In this lesson, students are introduced to the Preamble to the Constitution. They will examine the significance, wording and the fundamental purposes that establish the framework for the Constitution. Students will explore who the people in the phrase “We the People” are in the context of our nation’s past and the present. Students will also discuss the meaning of those three words to them as young people of the United States. Students will examine primary source documents for a better understanding of what the founding fathers meant when they wrote the phrase, “We the People.” Students will view a short film clip from We the People Film that will begin the lesson as well as their inquiry into the Preamble and the compelling questions for this lesson:
What does “We the People” imply?
How was the phrase different in the1790s as compared to present day?
What do the words in the Preamble mean?
What is the purpose of the Preamble?
What is the importance of the first three words of the Constitution of the United States, “We the People” and how has the meaning of those three words changed over time?
Historical and Contextual Background:
Teachers note: While most students will have formally studied the history of early America prior to the writing of the Constitution, there may be some students who have had no exposure to American history or the founding documents. This lesson is designed to introduce students to civic education through the words “We the People” and to help students to explore the language and intention of our founding documents. This lesson and We the People Film clip will enhance students’ understanding of the significance of the first three words of the U.S. Constitution and how the meaning of those words have changed over time. Students will begin to make a personal connection to our nation’s history and its documents.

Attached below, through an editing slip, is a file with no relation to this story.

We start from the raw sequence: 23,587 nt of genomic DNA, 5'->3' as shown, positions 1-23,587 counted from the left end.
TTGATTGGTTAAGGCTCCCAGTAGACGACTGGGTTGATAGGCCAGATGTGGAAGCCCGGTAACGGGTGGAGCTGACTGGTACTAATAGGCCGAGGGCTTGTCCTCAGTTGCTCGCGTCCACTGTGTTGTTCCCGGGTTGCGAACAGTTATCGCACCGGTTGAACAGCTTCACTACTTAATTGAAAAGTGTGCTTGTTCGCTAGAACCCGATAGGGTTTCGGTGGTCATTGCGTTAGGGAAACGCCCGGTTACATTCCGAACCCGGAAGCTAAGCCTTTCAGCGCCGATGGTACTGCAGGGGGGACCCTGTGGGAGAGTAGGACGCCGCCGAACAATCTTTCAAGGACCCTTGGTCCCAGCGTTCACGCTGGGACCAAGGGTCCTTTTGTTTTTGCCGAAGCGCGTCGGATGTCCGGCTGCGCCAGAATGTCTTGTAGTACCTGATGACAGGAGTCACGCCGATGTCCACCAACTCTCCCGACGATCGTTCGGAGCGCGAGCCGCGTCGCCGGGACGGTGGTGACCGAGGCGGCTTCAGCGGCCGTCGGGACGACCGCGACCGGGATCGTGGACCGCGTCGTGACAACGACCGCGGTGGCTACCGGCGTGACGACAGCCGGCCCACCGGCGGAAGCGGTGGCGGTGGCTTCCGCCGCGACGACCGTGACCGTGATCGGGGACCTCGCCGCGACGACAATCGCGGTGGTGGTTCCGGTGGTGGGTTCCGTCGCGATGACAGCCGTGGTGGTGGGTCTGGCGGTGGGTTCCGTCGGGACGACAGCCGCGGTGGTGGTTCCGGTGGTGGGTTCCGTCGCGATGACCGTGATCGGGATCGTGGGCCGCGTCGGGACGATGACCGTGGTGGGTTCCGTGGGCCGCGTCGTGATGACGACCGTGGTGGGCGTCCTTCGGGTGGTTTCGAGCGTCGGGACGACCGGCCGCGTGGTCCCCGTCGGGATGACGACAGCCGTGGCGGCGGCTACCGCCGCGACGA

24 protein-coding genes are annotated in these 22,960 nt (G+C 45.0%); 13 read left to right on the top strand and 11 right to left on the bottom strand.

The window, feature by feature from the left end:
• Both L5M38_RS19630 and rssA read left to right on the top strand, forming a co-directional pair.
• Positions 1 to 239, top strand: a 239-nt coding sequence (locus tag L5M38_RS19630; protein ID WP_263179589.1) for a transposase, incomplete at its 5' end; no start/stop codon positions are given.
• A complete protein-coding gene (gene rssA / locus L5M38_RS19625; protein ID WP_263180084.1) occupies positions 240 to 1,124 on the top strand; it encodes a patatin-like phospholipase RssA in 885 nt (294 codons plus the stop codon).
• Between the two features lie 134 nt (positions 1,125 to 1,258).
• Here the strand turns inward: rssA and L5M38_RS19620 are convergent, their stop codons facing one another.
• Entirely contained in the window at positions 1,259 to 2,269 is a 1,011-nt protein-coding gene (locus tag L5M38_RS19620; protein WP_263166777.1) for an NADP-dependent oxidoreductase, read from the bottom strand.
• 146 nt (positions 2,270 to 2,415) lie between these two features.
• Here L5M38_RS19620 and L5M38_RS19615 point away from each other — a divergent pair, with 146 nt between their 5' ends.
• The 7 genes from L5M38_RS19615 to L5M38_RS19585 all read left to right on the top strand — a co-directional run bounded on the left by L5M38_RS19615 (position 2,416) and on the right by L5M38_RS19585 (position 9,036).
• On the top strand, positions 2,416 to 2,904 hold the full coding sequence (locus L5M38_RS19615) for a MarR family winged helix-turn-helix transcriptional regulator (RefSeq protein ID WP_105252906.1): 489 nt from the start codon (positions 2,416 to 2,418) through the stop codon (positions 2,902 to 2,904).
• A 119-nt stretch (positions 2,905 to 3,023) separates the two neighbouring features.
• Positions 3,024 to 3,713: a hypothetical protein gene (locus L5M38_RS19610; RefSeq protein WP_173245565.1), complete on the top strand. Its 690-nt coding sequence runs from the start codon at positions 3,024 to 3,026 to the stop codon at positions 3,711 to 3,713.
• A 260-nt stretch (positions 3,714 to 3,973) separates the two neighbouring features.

In 1787, after years of struggle for independence from Great Britain, the men who would later be known as the founding fathers gathered in Philadelphia to form a government that would not only strengthen the new nation, but unify it. Realizing that the country needed a stronger government than the one that had been established following the Revolutionary War, the founding fathers carefully considered the foundation and principals of government before crafting the central guiding document of our democracy—the Constitution of the United States.
Introducing the Preamble
Introduce students to the lesson by providing them with copies of the historical background reading, a copy of the Preamble and present the guiding questions to this lesson. An image of the Constitution could be projected.
Continue the lesson by asking students:
Framing the Film
After discussing the purpose of the Preamble and having examined the vocabulary, prepare students to view an excerpt from We the People Film. Framing the film will activate students’ background knowledge.
This segment lays the foundation for a discussion of the historical significance of the three words “We the People” and provides a platform for future lessons.
Document Analysis Activity
Teachers Note: In 1787, “We the People,” did not include all people. The historical documents included in this lesson provide students with a “snapshot” of 1787 and the years that followed when not all individuals living in the United States were represented by the words “We the People.” The issue of slavery, women’s rights, and rights of indigenous people, immigrant groups, and social groups shaped our history. This change over time will illustrate to students that the Constitution is a “living” document–its meaning can change both in fact and interpretation.
Historical note on Document A
John Adams, a prominent patriot, was serving as a U.S. diplomat in England at the time of the signing of the Constitution. He was a strong supporter of the U.S. Constitution and later served as Vice-President to George Washington and then as the second President of the United States.
Provide students with analysis documents, the graphic organizer and divide into groups of four students to analyze the documents. Students can analyze all four documents and share with their group. An alternative would be to have each student analyze one document and present their findings to the group. Another option would be to use a Jigsaw Cooperative Learning Technique.
Use the following questions to get students to source each document and consider the context. Sourcing asks students to consider who wrote a document as well as the circumstances of its creation. Contextualization asks students to locate a document in time and place and to understand how these factors shape its content.
Both sourcing and context are important historical reading strategies.
Students consider who wrote a document as well as the circumstances of its creation. Who authored a given document? When? For what purpose?
Guiding questions for documents:
Students “locate” a document in time and place and to understand how these factors shape its content.
Guiding questions for documents:
After students have analyzed the documents review the guiding questions:
Complete the short essay from the document analysis activity